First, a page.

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How to use jQuery on your site

September 21, 2019 · 0 comments

http://wordpress.org/extend/plugins/use-google-libraries/

Google’s hosted versions are all compressed, minimized, everything.

They’ve basically taken it upon themselves to optimize the hell out of these javascript libraries for the fastest possible hosting of them, with far-future expires headers and everything else.

Google code can be blocked due to the US embargo against Iran

5% of the time it’s far faster to roll up your own JS file, jsmin it, and gzip compress it to your users.

check to see if jquery has loaded, if not load a local version?
do this:

Because script elements block rendering until they’ve loaded and been executed, you can assume if jQuery isn’t present in the subsequent script block that it has failed to load from Google and then react accordingly.

this reference:
http://ajax.googleapis.com/ajax/libs/jquery/1.4/jquery.min.js
Is not a reference to 1.4, but the latest 1.4.x release. Since it would defeat the point of a “latest” reference to cache it for a year without requiring a 304 check, they use shorter expires headers on those.
Using this reference:
http://ajax.googleapis.com/ajax/libs/jquery/1.4.0/jquery.min.js
Supplies the +1 year expires header as expected.
Paul Irish has more info on that here: http://paulirish.com/2009/caching-and-googles-ajax-libraries-api/

This is a great article but when I try this approach the intellisense will not work. Is there a work around to fix that?

Assuming your code is in .js includes, download the vsdoc and place this at the top of your includes:
///
For Intellisense inline in ASPX pages, you can use this trick:

It will never be rendered to the page, but Visual Studio will still parse the file for Intellisense.

http://nitoprograms.blogspot.com/2010/02/jquery-hosted-on-googles-cdn-with.html

http://encosia.com/2010/09/15/6953-reasons-why-i-still-let-google-host-jquery-for-me/#comment-39896
http://encosia.com/2008/12/10/3-reasons-why-you-should-let-google-host-jquery-for-you/
Tremendous thanks to you for providing such useful information, ESPECIALLY why NOT to use the http://ajax.googleapis.com/ajax/libs/jquery/1/jquery.min.js reference to the latest version, e.g.
· Short expires header likely makes the CDN likely less optimal than serving jQuery from your own site
· Giving a third party permission to transparently change one of your site’s fundamental dependencies without your approval or interaction when a jQuery update occurs
· Breaks the Internet-wide caching benefit between your site and others, i.e. not priming other browser caches
For example, at the time of writing, this reference returns jQuery 1.4.2:
http://ajax.googleapis.com/ajax/libs/jquery/1/jquery.min.js
And, this reference returns jQuery 1.3.2:
http://ajax.googleapis.com/ajax/libs/jquery/1.3/jquery.min.js
You should never do this in production.
In order to insure that references to a “latest version” remain current when jQuery is updated, these requests are necessarily served with a very short expires header. Not only does this break the Internet-wide caching benefit between your site and others, the “latest version” reference’s short expires header likely even makes the CDN less optimal than serving jQuery from your own site!
Worse, you’re giving a third party permission to transparently change one of your site’s fundamental dependencies without your approval or interaction when a jQuery update occurs. This is not a good idea.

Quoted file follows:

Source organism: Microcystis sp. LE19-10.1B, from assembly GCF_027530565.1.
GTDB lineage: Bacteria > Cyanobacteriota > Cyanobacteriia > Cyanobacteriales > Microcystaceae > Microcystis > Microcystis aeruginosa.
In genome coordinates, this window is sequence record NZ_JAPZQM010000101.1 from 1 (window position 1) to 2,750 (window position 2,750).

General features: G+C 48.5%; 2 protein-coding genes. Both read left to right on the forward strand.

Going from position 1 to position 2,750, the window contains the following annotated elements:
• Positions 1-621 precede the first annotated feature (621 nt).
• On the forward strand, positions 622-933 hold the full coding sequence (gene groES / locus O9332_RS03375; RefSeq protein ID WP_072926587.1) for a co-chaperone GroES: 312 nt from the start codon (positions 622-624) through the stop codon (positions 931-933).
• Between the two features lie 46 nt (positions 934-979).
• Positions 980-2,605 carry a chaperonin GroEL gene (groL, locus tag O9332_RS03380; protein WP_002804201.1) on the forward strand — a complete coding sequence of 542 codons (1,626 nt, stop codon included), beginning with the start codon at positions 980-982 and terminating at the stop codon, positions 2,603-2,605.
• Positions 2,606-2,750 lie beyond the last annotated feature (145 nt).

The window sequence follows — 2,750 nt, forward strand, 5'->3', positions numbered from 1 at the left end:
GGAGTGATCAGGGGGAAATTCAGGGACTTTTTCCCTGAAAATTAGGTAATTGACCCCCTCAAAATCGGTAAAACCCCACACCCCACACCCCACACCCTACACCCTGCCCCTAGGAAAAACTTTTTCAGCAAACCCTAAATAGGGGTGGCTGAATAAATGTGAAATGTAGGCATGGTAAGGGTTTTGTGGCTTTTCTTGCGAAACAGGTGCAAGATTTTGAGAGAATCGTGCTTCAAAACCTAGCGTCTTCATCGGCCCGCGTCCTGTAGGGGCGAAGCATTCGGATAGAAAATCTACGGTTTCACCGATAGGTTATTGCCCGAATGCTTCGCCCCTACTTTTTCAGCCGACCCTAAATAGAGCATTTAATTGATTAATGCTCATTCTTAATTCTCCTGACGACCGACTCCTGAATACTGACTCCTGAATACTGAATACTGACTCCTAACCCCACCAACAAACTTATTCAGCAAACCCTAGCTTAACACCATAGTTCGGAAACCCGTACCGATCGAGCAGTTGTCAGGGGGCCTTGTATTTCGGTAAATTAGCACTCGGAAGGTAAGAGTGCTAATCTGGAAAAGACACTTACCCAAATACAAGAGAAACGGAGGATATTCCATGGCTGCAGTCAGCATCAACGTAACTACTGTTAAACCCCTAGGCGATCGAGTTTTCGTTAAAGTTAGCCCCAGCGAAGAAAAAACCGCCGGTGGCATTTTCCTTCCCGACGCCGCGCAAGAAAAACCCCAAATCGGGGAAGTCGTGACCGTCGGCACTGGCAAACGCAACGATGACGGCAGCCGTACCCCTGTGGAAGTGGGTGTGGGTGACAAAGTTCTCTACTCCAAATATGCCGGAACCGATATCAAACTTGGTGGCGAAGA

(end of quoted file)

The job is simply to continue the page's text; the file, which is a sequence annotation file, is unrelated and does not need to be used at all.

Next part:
A notable offender here is jQuery.com itself. The site currently references the Google CDN for jQuery, but unfortunately references the “latest” 1.4 version instead of 1.4.2 specifically. Not only is that slower than necessary for repeat jQuery.com visitors, but imagine how many browser caches they could be priming if they were referencing 1.4.2 specifically!

http://encosia.com/2010/09/15/6953-reasons-why-i-still-let-google-host-jquery-for-me/#comment-39896http://encosia.com/2008/12/10/3-reasons-why-you-should-let-google-host-jquery-for-you/Tremendous thanks to you for providing such useful information, ESPECIALLY why NOT to use the http://ajax.googleapis.com/ajax/libs/jquery/1/jquery.min.js reference to the latest version, e.g.· Short expires header likely makes the CDN likely less optimal than serving jQuery from your own site· Giving a third party permission to transparently change one of your site’s fundamental dependencies without your approval or interaction when a jQuery update occurs· Breaks the Internet-wide caching benefit between your site and others, i.e. not priming other browser caches
For example, at the time of writing, this reference returns jQuery 1.4.2:http://ajax.googleapis.com/ajax/libs/jquery/1/jquery.min.jsAnd, this reference returns jQuery 1.3.2:http://ajax.googleapis.com/ajax/libs/jquery/1.3/jquery.min.jsYou should never do this in production.In order to insure that references to a “latest version” remain current when jQuery is updated, these requests are necessarily served with a very short expires header. Not only does this break the Internet-wide caching benefit between your site and others, the “latest version” reference’s short expires header likely even makes the CDN less optimal than serving jQuery from your own site!Worse, you’re giving a third party permission to transparently change one of your site’s fundamental dependencies without your approval or interaction when a jQuery update occurs. This is not a good idea.A notable offender here is jQuery.com itself. The site currently references the Google CDN for jQuery, but unfortunately references the “latest” 1.4 version instead of 1.4.2 specifically. Not only is that slower than necessary for repeat jQuery.com visitors, but imagine how many browser caches they could be priming if they were referencing 1.4.2 specifically!

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